“You know what I say to people when I hear they’re writing anti-war books?” “No. What do you say, Harrison Starr?” “I say, ‘Why don’t you write an anti-glacier book instead?’” What he meant, of course, was that there would always be wars, that they were as easy to stop as glaciers. I believe that, too. And even if wars didn’t keep coming like glaciers, there would still be plain old death.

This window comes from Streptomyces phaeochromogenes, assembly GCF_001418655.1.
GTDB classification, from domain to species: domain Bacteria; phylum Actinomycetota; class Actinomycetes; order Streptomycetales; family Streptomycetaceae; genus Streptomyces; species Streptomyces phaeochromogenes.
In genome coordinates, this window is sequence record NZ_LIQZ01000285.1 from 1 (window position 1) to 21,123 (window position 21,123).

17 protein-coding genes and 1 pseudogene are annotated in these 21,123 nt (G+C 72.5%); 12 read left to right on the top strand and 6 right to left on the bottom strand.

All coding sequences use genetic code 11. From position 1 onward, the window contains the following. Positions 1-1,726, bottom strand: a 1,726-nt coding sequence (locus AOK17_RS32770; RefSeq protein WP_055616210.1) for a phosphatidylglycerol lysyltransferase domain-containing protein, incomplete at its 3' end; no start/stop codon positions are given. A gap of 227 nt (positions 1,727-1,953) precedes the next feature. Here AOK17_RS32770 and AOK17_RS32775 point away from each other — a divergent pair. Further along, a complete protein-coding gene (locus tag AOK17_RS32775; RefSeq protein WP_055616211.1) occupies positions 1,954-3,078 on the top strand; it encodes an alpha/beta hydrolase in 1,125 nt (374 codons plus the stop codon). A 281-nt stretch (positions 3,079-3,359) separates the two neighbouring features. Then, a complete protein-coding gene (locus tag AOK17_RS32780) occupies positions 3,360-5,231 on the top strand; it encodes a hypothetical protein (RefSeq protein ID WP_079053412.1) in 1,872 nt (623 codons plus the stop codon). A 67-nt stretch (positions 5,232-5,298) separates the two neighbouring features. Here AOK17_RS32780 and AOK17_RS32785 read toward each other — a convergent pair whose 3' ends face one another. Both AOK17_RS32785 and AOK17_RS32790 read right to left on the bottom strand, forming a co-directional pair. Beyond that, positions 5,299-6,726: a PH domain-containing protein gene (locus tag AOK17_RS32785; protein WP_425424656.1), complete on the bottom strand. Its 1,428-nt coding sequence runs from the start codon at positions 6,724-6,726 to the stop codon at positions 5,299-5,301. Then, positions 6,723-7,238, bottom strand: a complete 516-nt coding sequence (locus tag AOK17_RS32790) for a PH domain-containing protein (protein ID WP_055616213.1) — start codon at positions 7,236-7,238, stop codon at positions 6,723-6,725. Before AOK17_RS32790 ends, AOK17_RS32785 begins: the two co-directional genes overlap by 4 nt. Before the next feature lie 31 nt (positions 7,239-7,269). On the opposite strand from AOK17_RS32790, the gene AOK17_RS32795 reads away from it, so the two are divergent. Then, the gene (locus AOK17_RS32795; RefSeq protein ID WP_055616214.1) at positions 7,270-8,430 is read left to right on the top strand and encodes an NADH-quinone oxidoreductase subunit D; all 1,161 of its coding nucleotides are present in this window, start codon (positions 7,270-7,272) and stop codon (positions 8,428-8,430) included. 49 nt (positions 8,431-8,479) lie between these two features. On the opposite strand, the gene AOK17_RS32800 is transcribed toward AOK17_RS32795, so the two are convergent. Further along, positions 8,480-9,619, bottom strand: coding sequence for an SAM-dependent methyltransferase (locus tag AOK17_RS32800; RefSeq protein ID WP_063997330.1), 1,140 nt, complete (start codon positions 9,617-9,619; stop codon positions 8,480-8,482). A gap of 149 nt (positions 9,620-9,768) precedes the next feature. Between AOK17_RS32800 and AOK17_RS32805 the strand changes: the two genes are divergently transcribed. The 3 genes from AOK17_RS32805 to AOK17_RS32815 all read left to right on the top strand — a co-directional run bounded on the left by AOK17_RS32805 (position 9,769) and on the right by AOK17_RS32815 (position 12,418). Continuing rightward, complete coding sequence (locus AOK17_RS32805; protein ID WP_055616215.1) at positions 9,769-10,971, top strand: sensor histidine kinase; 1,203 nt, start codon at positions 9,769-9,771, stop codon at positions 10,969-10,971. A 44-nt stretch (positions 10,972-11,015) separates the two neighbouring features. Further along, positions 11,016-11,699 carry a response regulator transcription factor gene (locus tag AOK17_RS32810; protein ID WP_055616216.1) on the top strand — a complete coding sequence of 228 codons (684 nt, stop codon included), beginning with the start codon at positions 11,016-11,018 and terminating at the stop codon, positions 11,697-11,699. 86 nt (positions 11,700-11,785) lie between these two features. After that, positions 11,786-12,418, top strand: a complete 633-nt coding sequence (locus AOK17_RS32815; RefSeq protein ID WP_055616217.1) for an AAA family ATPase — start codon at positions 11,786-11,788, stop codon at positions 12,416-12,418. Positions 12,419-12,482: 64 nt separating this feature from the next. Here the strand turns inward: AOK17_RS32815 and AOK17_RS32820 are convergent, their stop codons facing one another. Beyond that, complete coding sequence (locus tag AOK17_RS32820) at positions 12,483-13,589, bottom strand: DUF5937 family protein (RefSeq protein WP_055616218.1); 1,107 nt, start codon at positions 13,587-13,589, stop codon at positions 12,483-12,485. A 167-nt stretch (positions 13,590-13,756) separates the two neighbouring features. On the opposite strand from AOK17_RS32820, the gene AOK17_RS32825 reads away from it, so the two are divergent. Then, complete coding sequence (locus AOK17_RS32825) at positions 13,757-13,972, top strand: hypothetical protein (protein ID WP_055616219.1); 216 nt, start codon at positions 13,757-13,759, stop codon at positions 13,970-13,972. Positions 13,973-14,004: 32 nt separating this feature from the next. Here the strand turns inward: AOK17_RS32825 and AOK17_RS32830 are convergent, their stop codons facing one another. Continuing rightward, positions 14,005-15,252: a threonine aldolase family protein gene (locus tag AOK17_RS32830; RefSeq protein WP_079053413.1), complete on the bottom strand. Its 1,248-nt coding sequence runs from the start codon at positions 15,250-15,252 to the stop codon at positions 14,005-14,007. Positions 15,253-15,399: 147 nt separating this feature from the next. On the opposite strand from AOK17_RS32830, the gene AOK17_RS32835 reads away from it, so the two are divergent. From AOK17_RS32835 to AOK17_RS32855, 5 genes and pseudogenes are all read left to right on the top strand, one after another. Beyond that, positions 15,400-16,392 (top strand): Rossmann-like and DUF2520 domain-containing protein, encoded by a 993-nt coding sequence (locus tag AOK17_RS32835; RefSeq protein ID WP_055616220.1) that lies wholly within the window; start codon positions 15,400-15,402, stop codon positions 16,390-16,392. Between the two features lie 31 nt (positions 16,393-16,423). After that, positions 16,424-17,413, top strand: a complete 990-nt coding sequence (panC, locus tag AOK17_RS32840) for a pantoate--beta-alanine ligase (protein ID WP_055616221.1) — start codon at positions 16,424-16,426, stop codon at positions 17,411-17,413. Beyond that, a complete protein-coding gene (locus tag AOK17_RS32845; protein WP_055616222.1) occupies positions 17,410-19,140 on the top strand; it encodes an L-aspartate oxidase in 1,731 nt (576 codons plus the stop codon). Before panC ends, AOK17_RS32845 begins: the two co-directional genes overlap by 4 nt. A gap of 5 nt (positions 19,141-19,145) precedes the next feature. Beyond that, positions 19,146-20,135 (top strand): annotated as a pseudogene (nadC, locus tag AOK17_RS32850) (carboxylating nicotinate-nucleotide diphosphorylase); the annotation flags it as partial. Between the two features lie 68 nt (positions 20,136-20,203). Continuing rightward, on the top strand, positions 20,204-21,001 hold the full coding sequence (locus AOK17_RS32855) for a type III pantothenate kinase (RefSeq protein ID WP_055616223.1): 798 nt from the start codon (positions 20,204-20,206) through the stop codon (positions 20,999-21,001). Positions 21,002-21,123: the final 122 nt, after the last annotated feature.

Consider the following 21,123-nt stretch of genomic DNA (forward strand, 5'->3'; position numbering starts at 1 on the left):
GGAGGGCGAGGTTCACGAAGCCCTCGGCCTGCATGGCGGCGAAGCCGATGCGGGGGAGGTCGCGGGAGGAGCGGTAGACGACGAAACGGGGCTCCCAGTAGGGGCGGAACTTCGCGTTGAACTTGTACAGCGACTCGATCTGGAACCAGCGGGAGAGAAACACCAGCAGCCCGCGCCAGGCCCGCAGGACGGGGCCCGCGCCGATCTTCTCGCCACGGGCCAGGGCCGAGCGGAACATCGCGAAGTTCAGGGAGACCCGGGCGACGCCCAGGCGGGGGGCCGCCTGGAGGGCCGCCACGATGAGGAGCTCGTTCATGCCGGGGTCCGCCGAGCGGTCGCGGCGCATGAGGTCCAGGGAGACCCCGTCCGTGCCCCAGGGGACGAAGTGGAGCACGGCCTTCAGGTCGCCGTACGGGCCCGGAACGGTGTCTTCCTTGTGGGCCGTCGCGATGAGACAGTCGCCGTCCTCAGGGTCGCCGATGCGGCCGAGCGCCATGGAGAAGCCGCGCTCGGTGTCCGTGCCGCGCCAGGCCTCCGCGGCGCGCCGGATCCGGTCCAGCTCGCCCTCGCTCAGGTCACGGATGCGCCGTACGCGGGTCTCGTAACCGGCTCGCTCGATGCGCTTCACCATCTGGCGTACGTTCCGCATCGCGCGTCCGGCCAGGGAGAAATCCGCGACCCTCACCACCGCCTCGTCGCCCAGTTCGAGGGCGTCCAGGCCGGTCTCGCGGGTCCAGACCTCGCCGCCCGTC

So it goes.
Another thing they taught was that nobody was ridiculous or bad or disgusting. Shortly before my father died, he said to me, “You know—you never wrote a story with a villain in it.” I told him that was one of the things I learned in college after the war.
The very toughest reporters and writers were women who had taken over the jobs of men who’d gone to war.